Not really a problem, given Orthodox practice, as was pointed out recently, that you have to be known to the Priest to receive Communion. And since no Orthodox jurisdiction will allow a non-Orthodox to receive, there wouldn't be an opportunity to do so.
I'd put a strong asterisk next to that statement. The protodeacon at my parish was telling me and another parishioner about how he attended a Russian Orthodox liturgy and told the priest he was Melkite and the priest still let him commune. Definitely not typical but there are unicorn Orthodox parishes that may even still acknowledge communion with us. My priest even served a joint-liturgy once with a Romanian Orthodox priest. Since, at the time, both the Melkite bishop and the Romanian Orthodox bishop had the name of Nicholas, he commemorated the bishop by name but left the Patriarch unnamed.

It's rare, and a LOT of Orthodox would frown on it, but it does happen.

I've heard stories like this as well. It seems to be on a priest-by-priest basis. I'm not sure if it's the same church the protodeacon was referring to, but a former parishioner said he was allowed to receive communion at the ROCOR cathedral (of all places!) in DC, because the priest there knew our former pastor and vouched for his orthodoxy.

It's a mixed blessing that so many of the Orthodox in North America are converts for Protestantism. It's great they're discovering apostolic Christianity and getting access to the sacraments. But the biases they bring in with them are skewing the understanding of Orthodox practice in some ways, and I think this is one example. The Orthodox tend to be generally anti-Catholic on their own, so it's not always a huge skew, but North American Orthodoxy seems to be much more anti-Catholic than cradle Orthodoxy does.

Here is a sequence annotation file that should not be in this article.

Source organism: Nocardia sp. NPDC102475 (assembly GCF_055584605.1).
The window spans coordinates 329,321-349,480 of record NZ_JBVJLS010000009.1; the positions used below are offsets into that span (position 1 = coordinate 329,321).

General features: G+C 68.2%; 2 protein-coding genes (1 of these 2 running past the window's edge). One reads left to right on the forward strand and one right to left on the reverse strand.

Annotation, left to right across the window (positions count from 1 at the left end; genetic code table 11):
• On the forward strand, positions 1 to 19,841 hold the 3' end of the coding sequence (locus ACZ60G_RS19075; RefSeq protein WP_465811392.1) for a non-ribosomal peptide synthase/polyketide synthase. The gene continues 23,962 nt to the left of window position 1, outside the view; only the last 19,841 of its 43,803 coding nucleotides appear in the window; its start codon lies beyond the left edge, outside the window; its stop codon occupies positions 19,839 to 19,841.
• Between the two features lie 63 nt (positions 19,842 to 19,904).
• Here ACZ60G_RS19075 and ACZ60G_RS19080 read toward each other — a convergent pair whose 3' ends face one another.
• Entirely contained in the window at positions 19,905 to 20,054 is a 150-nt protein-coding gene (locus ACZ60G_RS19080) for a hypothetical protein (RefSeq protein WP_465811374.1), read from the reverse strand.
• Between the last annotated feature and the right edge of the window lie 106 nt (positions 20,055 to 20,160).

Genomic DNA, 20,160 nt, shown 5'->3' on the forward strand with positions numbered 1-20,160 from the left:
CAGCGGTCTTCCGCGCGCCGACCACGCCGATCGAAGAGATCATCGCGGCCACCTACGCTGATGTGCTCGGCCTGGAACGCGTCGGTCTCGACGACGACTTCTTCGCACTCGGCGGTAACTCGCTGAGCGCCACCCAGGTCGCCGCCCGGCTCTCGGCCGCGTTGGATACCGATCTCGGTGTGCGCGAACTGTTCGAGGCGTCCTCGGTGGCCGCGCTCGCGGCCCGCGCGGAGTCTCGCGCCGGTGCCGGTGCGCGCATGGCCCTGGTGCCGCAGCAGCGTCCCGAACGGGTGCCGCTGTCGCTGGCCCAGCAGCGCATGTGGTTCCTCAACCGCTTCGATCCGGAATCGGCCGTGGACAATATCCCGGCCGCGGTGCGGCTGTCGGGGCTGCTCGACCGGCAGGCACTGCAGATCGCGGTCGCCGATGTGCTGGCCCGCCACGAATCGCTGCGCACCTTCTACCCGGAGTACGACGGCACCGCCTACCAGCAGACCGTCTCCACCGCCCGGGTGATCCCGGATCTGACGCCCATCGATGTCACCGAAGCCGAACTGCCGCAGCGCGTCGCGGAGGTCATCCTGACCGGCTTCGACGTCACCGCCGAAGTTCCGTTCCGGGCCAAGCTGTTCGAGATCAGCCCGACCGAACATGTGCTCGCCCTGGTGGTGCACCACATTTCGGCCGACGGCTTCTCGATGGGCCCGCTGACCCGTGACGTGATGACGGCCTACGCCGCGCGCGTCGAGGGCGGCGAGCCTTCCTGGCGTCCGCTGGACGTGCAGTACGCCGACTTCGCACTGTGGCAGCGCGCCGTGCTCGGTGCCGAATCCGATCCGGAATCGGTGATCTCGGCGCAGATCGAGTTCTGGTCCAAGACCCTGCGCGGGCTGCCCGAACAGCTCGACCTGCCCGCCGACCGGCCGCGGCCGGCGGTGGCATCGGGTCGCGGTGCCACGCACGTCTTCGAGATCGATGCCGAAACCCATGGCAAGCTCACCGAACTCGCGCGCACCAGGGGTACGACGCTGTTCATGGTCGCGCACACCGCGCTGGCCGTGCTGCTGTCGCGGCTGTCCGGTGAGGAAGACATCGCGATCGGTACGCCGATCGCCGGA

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#10
So, just generally, if I were just interested in attending orthros and vespers (I have Mass nearby, so I have no desire to attend Divine Liturgy and I wouldn't take communion) that would be find and not an act of schism? I mean, I was just interested in attending the service, and I have heard of people doing this, so I am wondering what is the deal.
"Especially will I do this if the Lord make known to me that you come together man by man in common through grace, individually, in one faith, and in Jesus Christ... so that you obey the bishop and the presbytery with an undivided mind, breaking one and the same bread, which is the medicine of immortality, and the antidote to prevent us from dying, but which causes that we should live for ever in Jesus Christ." St. Ignatius of Antioch

"But Polycarp... waving his hand towards them, while with groans he look up to heaven, said, 'Away with the Atheists.'" Martyrdom of Polycarp